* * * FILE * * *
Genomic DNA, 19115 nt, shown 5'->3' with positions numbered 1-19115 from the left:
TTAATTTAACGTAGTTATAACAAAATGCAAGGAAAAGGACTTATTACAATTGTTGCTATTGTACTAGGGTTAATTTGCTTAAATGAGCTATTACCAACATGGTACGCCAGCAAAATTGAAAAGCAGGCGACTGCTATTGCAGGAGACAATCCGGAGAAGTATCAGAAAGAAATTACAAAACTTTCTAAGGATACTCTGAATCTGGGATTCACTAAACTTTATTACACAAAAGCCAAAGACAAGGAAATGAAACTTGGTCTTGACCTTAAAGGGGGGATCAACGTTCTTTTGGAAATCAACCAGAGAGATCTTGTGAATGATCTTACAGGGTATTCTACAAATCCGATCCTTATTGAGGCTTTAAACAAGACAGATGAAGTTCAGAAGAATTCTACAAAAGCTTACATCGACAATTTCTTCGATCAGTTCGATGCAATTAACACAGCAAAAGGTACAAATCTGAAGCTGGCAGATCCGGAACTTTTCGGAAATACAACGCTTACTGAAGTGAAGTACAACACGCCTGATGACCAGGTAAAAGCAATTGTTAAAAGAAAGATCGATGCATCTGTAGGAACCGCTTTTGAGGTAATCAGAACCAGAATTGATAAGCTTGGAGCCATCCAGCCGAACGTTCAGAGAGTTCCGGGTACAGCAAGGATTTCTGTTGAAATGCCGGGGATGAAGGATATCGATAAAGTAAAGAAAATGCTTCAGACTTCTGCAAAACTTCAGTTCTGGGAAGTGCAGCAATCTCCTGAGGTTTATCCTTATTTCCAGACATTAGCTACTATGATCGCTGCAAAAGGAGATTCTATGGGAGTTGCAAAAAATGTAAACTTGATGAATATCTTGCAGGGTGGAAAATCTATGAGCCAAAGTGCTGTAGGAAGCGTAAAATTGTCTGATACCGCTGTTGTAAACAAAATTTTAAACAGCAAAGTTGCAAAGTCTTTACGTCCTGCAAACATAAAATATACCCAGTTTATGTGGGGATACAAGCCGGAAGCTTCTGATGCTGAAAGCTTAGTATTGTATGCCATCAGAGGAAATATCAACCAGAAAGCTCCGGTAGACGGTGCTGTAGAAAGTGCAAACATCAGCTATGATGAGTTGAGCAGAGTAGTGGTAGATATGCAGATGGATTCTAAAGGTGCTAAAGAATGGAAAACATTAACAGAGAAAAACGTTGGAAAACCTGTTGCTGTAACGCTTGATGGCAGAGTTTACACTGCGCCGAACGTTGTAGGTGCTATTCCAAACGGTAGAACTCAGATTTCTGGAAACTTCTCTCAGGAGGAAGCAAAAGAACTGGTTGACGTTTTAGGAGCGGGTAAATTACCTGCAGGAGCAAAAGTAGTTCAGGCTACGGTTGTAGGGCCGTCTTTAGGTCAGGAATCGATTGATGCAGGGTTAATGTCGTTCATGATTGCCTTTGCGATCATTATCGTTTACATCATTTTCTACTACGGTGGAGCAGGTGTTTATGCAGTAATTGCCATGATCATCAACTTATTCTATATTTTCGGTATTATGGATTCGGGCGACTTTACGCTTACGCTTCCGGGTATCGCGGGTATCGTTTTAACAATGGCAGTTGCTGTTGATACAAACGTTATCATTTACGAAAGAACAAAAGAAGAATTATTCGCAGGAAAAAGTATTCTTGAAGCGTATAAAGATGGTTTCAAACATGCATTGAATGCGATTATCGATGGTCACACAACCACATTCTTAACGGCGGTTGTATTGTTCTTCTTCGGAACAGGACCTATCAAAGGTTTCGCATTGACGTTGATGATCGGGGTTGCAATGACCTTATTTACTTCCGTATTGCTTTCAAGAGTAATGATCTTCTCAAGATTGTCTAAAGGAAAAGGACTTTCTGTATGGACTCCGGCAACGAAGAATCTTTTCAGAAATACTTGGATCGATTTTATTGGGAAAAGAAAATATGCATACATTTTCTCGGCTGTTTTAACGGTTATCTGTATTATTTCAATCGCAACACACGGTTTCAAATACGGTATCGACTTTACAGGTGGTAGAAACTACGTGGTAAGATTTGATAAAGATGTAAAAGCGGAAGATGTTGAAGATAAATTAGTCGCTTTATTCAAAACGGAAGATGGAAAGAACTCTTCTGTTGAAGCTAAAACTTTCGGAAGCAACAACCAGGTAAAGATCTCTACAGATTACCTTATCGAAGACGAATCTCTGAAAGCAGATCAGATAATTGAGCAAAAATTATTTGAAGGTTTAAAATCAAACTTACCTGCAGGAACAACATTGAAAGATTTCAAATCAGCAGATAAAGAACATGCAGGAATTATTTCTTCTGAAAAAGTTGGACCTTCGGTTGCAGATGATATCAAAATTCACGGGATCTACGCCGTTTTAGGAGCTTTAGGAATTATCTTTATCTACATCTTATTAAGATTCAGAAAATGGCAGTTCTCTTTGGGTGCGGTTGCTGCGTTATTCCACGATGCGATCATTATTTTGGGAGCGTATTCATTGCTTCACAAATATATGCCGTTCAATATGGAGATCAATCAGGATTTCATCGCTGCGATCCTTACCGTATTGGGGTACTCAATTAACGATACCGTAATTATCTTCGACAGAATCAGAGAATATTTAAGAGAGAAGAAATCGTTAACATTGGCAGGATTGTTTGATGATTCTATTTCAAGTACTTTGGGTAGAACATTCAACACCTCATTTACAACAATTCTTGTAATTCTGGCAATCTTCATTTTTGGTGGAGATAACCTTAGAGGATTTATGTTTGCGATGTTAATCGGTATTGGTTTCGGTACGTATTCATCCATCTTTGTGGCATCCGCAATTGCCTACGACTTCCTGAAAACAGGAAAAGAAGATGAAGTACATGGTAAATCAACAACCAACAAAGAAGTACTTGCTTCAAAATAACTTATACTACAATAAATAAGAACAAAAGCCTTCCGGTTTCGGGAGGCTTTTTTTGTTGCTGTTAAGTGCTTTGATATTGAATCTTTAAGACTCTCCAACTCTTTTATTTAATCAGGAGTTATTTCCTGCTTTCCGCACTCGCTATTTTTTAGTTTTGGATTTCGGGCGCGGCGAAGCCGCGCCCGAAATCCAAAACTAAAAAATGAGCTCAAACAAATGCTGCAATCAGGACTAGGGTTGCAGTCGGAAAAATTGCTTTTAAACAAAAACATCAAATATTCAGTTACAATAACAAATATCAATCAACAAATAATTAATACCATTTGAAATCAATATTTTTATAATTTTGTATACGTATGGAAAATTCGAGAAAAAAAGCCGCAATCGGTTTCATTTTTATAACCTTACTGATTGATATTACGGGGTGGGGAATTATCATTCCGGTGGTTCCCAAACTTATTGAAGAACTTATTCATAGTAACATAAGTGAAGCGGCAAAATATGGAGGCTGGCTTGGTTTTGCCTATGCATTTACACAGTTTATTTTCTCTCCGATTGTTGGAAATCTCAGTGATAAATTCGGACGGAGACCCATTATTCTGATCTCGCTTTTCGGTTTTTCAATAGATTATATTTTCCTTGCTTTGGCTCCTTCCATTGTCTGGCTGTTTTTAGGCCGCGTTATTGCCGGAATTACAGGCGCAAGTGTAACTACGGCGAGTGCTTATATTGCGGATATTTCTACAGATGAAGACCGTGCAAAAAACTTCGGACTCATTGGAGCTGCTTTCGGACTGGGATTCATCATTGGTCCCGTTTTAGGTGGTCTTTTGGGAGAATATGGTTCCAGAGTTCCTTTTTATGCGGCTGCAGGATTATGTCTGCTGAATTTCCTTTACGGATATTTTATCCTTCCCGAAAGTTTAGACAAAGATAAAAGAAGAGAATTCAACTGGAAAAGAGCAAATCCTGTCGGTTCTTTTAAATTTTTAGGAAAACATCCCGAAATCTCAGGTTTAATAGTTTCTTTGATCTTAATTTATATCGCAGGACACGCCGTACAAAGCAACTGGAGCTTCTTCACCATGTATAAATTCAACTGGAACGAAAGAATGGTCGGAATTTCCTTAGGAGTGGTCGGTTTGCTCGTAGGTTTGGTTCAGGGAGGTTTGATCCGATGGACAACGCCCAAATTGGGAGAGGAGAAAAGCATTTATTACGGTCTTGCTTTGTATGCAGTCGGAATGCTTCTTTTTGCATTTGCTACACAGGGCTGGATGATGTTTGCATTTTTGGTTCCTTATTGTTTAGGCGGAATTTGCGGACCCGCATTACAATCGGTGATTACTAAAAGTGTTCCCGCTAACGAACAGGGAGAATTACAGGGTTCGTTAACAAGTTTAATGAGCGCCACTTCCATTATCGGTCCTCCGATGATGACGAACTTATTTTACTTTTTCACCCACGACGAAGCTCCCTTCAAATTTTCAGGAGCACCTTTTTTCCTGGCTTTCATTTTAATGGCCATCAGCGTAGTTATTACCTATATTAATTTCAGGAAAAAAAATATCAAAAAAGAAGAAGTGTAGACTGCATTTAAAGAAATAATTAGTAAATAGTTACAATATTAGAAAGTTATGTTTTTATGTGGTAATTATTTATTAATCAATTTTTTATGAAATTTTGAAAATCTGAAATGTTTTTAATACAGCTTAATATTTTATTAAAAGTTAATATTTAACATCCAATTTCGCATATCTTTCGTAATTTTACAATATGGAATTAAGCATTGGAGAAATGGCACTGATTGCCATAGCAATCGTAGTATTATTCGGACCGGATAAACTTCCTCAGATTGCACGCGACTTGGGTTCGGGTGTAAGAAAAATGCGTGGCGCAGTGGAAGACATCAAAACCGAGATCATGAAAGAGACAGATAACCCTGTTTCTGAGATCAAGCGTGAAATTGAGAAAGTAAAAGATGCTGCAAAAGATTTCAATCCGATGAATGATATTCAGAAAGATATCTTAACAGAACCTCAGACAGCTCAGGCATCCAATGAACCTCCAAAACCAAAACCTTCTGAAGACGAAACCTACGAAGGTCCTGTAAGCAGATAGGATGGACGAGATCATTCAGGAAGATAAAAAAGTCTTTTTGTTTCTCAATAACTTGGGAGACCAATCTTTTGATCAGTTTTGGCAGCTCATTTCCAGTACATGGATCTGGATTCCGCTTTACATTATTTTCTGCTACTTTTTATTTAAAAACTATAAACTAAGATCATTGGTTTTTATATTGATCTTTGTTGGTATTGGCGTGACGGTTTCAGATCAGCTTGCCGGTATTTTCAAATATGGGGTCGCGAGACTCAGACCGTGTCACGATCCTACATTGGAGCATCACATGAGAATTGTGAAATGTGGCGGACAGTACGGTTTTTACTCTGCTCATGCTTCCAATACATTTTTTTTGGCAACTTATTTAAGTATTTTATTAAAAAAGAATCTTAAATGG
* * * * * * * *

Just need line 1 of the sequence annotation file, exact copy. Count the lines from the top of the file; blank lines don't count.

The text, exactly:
Genomic DNA, 19115 nt, shown 5'->3' with positions numbered 1-19115 from the left: